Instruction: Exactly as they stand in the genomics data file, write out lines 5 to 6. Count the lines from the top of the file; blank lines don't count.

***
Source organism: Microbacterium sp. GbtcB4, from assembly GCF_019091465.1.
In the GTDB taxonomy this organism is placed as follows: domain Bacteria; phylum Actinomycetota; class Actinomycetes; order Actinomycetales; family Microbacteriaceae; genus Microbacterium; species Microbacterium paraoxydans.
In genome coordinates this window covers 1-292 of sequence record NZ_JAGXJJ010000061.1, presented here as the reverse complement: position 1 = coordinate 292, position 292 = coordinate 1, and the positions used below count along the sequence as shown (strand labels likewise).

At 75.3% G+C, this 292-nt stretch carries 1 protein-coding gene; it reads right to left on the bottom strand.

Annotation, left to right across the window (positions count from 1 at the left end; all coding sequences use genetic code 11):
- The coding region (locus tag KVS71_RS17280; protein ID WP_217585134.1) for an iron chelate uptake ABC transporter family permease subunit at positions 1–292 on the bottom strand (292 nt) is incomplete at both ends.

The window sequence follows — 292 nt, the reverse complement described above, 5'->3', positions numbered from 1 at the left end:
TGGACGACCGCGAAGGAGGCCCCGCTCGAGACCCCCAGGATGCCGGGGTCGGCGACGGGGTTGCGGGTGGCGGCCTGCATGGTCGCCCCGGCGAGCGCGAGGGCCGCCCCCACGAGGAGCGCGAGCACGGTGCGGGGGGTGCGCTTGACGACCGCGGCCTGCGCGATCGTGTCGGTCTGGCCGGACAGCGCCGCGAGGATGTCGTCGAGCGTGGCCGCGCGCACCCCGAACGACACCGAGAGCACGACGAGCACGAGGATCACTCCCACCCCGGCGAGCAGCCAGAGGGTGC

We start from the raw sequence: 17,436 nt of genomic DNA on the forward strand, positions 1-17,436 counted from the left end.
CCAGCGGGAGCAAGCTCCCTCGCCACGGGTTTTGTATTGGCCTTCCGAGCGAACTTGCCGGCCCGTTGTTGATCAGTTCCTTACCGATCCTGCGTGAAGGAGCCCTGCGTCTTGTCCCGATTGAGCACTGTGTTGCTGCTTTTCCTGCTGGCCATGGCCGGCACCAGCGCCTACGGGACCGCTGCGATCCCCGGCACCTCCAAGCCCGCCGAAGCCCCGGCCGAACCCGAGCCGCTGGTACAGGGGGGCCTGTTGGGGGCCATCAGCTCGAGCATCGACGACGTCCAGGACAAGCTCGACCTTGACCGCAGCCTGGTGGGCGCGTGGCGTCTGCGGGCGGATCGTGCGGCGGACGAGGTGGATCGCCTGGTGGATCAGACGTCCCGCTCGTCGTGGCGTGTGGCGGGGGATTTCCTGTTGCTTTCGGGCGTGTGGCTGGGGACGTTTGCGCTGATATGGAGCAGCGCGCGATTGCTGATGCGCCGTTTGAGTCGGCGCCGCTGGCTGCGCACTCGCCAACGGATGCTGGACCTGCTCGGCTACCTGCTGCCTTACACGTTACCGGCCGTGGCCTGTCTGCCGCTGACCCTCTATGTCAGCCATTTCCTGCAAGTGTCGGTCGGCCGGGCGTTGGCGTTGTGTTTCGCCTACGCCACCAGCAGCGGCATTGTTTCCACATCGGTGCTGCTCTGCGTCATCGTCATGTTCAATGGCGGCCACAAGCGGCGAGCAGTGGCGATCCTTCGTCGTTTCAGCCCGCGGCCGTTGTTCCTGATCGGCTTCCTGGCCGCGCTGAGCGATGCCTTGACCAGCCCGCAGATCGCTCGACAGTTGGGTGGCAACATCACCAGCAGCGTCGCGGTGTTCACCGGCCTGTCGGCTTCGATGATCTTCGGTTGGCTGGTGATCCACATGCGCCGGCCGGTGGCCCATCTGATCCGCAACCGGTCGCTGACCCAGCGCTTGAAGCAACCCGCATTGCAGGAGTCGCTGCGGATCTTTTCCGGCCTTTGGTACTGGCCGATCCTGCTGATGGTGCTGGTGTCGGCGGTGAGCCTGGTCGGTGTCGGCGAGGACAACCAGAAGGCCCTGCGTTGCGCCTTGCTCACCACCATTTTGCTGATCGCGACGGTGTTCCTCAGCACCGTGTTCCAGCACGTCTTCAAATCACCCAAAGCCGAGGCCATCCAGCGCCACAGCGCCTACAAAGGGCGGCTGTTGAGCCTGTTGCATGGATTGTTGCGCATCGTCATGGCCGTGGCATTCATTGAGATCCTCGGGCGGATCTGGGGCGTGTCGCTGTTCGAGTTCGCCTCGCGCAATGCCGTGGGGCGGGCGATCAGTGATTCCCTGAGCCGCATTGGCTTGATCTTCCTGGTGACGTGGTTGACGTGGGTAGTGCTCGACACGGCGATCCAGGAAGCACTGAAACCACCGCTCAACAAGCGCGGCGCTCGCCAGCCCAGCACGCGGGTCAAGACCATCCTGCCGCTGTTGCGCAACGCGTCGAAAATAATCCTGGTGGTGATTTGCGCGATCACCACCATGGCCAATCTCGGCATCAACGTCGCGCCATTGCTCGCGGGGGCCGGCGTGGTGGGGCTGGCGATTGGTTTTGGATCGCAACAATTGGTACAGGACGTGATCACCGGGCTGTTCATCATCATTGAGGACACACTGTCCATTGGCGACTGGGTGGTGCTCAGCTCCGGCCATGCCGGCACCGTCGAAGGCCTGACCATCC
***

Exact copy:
Annotation, left to right across the window (positions count from 1 at the left end; all coding sequences use genetic code 11):
- The coding region (locus tag KVS71_RS17280; protein ID WP_217585134.1) for an iron chelate uptake ABC transporter family permease subunit at positions 1–292 on the bottom strand (292 nt) is incomplete at both ends.